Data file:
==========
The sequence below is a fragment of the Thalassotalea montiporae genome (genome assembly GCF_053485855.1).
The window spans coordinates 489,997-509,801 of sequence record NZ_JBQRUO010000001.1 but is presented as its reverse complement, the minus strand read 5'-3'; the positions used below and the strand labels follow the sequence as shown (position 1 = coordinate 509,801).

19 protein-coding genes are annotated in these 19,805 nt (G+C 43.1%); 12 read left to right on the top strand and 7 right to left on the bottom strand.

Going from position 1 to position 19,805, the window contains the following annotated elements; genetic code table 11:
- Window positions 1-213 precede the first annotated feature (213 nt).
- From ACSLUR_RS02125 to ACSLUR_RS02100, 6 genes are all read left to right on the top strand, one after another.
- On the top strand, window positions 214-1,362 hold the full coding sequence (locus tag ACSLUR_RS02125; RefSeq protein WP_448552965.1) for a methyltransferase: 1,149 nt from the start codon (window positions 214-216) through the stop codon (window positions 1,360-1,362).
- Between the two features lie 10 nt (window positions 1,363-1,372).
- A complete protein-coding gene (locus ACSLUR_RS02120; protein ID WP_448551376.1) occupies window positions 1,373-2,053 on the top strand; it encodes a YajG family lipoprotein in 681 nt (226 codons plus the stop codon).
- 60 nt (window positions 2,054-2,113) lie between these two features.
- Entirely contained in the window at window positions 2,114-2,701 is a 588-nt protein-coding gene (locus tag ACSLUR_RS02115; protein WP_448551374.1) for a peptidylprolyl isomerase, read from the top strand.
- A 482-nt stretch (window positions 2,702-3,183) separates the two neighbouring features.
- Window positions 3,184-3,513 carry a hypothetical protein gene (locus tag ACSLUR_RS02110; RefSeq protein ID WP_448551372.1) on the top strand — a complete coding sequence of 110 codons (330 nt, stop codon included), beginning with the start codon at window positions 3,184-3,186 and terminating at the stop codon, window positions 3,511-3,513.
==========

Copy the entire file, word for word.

The sequence below is a fragment of the Thalassotalea montiporae genome (genome assembly GCF_053485855.1).
The window spans coordinates 489,997-509,801 of sequence record NZ_JBQRUO010000001.1 but is presented as its reverse complement, the minus strand read 5'-3'; the positions used below and the strand labels follow the sequence as shown (position 1 = coordinate 509,801).

19 protein-coding genes are annotated in these 19,805 nt (G+C 43.1%); 12 read left to right on the top strand and 7 right to left on the bottom strand.

Going from position 1 to position 19,805, the window contains the following annotated elements; genetic code table 11:
- Window positions 1-213 precede the first annotated feature (213 nt).
- From ACSLUR_RS02125 to ACSLUR_RS02100, 6 genes are all read left to right on the top strand, one after another.
- On the top strand, window positions 214-1,362 hold the full coding sequence (locus tag ACSLUR_RS02125; RefSeq protein WP_448552965.1) for a methyltransferase: 1,149 nt from the start codon (window positions 214-216) through the stop codon (window positions 1,360-1,362).
- Between the two features lie 10 nt (window positions 1,363-1,372).
- A complete protein-coding gene (locus ACSLUR_RS02120; protein ID WP_448551376.1) occupies window positions 1,373-2,053 on the top strand; it encodes a YajG family lipoprotein in 681 nt (226 codons plus the stop codon).
- 60 nt (window positions 2,054-2,113) lie between these two features.
- Entirely contained in the window at window positions 2,114-2,701 is a 588-nt protein-coding gene (locus tag ACSLUR_RS02115; protein WP_448551374.1) for a peptidylprolyl isomerase, read from the top strand.
- A 482-nt stretch (window positions 2,702-3,183) separates the two neighbouring features.
- Window positions 3,184-3,513 carry a hypothetical protein gene (locus tag ACSLUR_RS02110; RefSeq protein ID WP_448551372.1) on the top strand — a complete coding sequence of 110 codons (330 nt, stop codon included), beginning with the start codon at window positions 3,184-3,186 and terminating at the stop codon, window positions 3,511-3,513.